|Scheduled Learning And Teaching Activities||Small group teaching||1||3:00||3:00||Film viewing, discussion session|
|Scheduled Learning And Teaching Activities||Small group teaching||5||2:00||10:00||Seminar|
|Guided Independent Study||Independent study||33||1:00||33:00||20% of guided independent study|
Teaching Rationale And Relationship
Lectures impart core knowledge and an outline of knowledge that students are expected to acquire. They also stimulate development of listening and note-taking skills.
Seminars provide students with an opportunity to participate in discussion and thus to improve their oral communication skills. As and when deemed appropriate, these sessions might be augmented and/or replaced by the viewing of films/documentaries or other pedagogic activities
The format of resits will be determined by the Board of Examiners
|Essay||2||M||25||2000 words (including footnotes but excluding bibliography)|
Assessment Rationale And Relationship
Work submitted during the delivery of the module forms a means of determining student progress. The exam tests acquisition of a clear general knowledge of the subject plus the ability to think and analyse a problem quickly, to select from and to apply both the general knowledge and detailed knowledge of aspects of the subject to new questions, problem-solving skills, adaptability, the ability to work unaided, and to write clearly and concisely.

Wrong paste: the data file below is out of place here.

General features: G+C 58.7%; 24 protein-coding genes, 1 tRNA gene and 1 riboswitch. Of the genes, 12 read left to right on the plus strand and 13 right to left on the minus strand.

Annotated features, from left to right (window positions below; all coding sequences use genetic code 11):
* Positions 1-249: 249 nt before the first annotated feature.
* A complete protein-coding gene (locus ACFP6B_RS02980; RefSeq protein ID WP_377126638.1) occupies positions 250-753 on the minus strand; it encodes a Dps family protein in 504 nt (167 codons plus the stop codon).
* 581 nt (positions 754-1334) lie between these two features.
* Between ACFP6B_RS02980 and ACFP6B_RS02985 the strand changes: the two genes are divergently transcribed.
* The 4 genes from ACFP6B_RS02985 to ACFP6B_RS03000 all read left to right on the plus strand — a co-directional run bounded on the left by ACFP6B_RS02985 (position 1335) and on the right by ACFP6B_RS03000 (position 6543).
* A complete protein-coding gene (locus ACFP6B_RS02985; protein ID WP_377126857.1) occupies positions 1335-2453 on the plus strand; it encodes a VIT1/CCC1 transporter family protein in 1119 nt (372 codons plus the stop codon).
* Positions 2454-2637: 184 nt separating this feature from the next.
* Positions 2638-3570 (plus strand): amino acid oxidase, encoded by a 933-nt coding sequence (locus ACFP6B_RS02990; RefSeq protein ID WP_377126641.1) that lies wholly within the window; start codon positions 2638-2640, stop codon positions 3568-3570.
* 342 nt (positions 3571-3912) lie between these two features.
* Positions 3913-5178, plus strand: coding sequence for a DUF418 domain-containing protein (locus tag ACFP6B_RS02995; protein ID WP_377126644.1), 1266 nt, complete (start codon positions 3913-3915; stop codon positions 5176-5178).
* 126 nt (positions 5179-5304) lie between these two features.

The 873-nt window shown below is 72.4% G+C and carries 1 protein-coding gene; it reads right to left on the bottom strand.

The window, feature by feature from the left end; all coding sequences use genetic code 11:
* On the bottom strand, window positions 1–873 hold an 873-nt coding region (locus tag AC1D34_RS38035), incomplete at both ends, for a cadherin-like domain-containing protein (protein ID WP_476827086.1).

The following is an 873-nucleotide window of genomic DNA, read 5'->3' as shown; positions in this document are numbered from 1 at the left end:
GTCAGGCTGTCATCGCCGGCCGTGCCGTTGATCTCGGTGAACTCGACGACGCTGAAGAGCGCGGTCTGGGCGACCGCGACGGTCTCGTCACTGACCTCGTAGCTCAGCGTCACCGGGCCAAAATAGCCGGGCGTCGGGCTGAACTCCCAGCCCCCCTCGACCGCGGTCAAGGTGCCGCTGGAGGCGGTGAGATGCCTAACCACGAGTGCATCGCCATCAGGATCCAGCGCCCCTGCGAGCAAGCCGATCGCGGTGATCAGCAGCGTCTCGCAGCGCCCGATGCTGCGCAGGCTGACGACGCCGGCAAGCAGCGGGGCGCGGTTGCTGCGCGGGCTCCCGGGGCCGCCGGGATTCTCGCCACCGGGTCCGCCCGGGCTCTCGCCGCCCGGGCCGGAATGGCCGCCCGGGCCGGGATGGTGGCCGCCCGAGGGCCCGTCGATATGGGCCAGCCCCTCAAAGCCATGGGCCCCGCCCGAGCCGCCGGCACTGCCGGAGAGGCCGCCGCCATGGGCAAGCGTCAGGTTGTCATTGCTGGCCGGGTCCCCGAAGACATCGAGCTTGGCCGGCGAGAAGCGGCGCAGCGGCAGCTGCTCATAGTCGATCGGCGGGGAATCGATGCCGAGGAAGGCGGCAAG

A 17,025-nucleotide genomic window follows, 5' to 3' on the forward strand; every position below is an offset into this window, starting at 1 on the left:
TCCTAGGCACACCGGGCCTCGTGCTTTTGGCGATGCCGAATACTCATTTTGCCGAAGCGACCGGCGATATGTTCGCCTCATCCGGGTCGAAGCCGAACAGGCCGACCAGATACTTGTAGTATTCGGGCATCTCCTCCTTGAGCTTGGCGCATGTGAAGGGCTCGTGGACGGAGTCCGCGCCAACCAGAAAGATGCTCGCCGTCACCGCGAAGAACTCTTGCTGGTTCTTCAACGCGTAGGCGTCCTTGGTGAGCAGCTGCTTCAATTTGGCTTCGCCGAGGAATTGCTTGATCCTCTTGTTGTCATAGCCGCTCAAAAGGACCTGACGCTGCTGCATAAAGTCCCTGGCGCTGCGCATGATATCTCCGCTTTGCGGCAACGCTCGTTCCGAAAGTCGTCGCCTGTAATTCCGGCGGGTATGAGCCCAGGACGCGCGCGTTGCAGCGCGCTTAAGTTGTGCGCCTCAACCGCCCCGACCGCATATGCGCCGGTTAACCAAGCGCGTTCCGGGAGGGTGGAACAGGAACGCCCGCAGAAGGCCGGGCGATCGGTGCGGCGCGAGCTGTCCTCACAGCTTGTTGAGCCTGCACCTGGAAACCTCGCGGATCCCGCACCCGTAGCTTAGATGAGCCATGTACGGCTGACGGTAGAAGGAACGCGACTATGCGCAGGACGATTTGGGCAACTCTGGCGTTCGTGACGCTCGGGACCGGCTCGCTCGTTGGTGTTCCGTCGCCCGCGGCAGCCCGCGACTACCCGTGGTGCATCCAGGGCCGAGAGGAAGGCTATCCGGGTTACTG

Submitted work tests intended knowledge and skills outcomes, develops key skills in research, reading and writing.
All Erasmus students at Newcastle University are expected to do the same assessment as students registered for a degree.
Study-abroad, non-Erasmus exchange and Loyola students spending semester 1 only are required to finish their assessment while in Newcastle. This will take the form of an alternative assessment, as outlined in the formats below:
Modules assessed by Coursework and Exam:
The normal alternative form of assessment for all semester 1 non-EU study abroad students will be one essay in addition to the other coursework assessment (the length of the essay should be adjusted in order to comply with the assessment tariff); to be submitted no later than 12pm Friday of week 12. The essays should be set so as to assure coverage of the course content to date.
Modules assessed by Exam only:
The normal alternative form of assessment for all semester 1 non-EU study abroad students will be two 2,000 word written exercises; to be submitted no later than 12pm Friday of week 12. The essays should be set so as to assure coverage of the course content to date.
Modules assessed by Coursework only:
All semester 1 non-EU study abroad students will be expected to complete the standard assessment for the module; to be submitted no later than 12pm Friday of week 12. The essays should be set so as to assure coverage of the course content to date.
Study-abroad, non-Erasmus exchange and Loyola students spending the whole academic year or semester 2 are required to complete the standard assessment as set out in the MOF under all circumstances.